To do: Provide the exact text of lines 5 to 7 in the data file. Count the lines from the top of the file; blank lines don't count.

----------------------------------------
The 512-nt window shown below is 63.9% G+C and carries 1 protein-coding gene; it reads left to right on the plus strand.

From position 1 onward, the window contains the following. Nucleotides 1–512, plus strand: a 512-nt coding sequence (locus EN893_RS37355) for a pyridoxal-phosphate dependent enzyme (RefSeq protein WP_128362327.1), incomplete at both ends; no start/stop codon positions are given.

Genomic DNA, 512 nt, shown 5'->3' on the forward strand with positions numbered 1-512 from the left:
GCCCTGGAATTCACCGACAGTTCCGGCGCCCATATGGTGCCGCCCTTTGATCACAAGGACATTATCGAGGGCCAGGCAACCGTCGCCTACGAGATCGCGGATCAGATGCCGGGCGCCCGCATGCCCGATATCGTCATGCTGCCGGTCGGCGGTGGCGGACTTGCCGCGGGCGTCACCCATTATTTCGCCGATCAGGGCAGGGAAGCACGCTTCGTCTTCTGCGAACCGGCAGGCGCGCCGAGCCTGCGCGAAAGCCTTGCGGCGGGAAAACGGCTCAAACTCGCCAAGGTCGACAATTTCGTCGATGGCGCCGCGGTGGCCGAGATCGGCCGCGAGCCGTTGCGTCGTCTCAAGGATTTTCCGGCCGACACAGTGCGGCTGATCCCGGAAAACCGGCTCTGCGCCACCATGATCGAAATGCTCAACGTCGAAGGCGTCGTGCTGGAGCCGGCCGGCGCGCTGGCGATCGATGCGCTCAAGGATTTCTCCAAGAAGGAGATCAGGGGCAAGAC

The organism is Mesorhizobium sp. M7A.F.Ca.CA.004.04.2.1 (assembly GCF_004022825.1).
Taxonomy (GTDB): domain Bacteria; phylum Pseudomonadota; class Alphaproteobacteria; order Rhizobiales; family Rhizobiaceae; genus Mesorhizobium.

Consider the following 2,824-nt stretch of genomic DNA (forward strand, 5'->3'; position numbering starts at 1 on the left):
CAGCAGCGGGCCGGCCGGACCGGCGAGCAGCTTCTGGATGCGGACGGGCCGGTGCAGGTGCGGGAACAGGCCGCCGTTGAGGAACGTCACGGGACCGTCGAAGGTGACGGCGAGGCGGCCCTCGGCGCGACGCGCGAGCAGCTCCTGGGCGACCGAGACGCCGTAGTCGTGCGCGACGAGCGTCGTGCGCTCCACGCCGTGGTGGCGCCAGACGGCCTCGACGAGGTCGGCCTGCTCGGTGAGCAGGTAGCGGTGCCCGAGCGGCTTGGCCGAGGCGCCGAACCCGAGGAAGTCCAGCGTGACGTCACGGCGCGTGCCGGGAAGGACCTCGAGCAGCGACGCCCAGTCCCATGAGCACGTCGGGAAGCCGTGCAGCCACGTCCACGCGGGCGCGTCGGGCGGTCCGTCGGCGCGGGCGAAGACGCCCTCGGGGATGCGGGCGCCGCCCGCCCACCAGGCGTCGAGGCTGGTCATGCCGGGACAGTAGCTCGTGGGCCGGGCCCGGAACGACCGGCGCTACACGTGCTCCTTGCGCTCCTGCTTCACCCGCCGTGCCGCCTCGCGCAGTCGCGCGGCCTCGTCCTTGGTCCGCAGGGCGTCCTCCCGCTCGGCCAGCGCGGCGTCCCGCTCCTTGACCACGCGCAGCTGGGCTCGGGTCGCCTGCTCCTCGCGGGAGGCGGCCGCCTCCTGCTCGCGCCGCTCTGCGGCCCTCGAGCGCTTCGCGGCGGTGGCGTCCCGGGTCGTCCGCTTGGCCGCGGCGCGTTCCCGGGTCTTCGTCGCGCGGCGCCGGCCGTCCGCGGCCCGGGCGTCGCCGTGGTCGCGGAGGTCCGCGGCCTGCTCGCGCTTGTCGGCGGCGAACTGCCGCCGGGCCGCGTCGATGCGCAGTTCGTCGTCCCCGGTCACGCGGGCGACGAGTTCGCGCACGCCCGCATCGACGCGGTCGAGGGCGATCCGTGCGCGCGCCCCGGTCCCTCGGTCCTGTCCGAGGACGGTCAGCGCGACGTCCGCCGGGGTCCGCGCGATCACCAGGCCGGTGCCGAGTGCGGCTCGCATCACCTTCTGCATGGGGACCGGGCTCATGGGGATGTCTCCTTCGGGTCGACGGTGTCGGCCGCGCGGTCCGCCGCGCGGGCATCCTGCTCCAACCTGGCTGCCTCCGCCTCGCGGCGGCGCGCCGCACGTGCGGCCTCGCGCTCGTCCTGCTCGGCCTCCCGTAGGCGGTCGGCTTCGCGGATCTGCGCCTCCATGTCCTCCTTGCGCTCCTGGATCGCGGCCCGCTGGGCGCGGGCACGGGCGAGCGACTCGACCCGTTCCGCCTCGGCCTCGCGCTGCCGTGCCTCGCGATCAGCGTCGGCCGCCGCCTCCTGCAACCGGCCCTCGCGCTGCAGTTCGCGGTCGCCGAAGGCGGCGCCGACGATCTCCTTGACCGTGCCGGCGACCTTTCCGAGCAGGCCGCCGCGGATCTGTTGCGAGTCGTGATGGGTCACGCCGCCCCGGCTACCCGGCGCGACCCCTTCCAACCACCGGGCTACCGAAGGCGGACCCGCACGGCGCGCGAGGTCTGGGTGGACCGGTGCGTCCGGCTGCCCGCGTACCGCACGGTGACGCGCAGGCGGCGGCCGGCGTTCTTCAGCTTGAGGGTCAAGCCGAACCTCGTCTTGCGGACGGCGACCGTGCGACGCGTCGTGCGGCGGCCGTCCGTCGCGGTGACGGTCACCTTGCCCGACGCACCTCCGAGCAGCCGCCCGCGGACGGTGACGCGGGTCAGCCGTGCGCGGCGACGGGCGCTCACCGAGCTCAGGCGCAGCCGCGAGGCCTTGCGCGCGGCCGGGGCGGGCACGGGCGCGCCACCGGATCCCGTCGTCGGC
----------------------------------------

The organism is Mesorhizobium sp. M7A.F.Ca.CA.004.04.2.1 (assembly GCF_004022825.1).
Taxonomy (GTDB): domain Bacteria; phylum Pseudomonadota; class Alphaproteobacteria; order Rhizobiales; family Rhizobiaceae; genus Mesorhizobium.

Consider the following 2,824-nt stretch of genomic DNA (forward strand, 5'->3'; position numbering starts at 1 on the left):